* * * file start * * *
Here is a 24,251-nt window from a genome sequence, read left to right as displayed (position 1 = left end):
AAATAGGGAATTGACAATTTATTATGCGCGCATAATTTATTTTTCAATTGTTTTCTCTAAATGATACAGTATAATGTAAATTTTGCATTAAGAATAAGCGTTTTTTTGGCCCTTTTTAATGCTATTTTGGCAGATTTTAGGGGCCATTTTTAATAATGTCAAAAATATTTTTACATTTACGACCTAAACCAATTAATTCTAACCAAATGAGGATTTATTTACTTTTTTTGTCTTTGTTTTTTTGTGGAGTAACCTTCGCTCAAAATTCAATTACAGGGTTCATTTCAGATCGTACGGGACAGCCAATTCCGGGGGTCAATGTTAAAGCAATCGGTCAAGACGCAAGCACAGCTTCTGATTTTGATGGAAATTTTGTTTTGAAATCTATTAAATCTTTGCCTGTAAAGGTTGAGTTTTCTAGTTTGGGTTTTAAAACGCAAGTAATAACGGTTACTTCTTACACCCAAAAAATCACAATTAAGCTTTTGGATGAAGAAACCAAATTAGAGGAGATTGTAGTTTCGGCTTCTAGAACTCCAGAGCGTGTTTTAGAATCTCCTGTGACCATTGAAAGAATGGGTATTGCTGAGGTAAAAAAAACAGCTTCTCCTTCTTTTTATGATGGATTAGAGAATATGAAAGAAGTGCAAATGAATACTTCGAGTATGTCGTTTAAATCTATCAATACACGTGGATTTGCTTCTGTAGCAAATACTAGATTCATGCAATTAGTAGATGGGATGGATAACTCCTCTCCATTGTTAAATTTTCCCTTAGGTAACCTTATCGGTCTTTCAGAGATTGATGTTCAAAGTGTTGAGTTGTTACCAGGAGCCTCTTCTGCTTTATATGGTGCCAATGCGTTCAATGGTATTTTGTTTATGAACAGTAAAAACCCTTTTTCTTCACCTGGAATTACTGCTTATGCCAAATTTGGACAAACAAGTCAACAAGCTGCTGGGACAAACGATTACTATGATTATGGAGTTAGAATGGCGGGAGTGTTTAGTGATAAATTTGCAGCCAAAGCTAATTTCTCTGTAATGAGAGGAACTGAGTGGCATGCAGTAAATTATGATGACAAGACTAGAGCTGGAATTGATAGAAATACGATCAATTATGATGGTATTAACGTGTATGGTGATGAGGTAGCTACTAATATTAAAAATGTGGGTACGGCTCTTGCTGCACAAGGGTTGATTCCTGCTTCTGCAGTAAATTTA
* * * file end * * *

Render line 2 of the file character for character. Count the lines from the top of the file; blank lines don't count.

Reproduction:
AAATAGGGAATTGACAATTTATTATGCGCGCATAATTTATTTTTCAATTGTTTTCTCTAAATGATACAGTATAATGTAAATTTTGCATTAAGAATAAGCGTTTTTTTGGCCCTTTTTAATGCTATTTTGGCAGATTTTAGGGGCCATTTTTAATAATGTCAAAAATATTTTTACATTTACGACCTAAACCAATTAATTCTAACCAAATGAGGATTTATTTACTTTTTTTGTCTTTGTTTTTTTGTGGAGTAACCTTCGCTCAAAATTCAATTACAGGGTTCATTTCAGATCGTACGGGACAGCCAATTCCGGGGGTCAATGTTAAAGCAATCGGTCAAGACGCAAGCACAGCTTCTGATTTTGATGGAAATTTTGTTTTGAAATCTATTAAATCTTTGCCTGTAAAGGTTGAGTTTTCTAGTTTGGGTTTTAAAACGCAAGTAATAACGGTTACTTCTTACACCCAAAAAATCACAATTAAGCTTTTGGATGAAGAAACCAAATTAGAGGAGATTGTAGTTTCGGCTTCTAGAACTCCAGAGCGTGTTTTAGAATCTCCTGTGACCATTGAAAGAATGGGTATTGCTGAGGTAAAAAAAACAGCTTCTCCTTCTTTTTATGATGGATTAGAGAATATGAAAGAAGTGCAAATGAATACTTCGAGTATGTCGTTTAAATCTATCAATACACGTGGATTTGCTTCTGTAGCAAATACTAGATTCATGCAATTAGTAGATGGGATGGATAACTCCTCTCCATTGTTAAATTTTCCCTTAGGTAACCTTATCGGTCTTTCAGAGATTGATGTTCAAAGTGTTGAGTTGTTACCAGGAGCCTCTTCTGCTTTATATGGTGCCAATGCGTTCAATGGTATTTTGTTTATGAACAGTAAAAACCCTTTTTCTTCACCTGGAATTACTGCTTATGCCAAATTTGGACAAACAAGTCAACAAGCTGCTGGGACAAACGATTACTATGATTATGGAGTTAGAATGGCGGGAGTGTTTAGTGATAAATTTGCAGCCAAAGCTAATTTCTCTGTAATGAGAGGAACTGAGTGGCATGCAGTAAATTATGATGACAAGACTAGAGCTGGAATTGATAGAAATACGATCAATTATGATGGTATTAACGTGTATGGTGATGAGGTAGCTACTAATATTAAAAATGTGGGTACGGCTCTTGCTGCACAAGGGTTGATTCCTGCTTCTGCAGTAAATTTA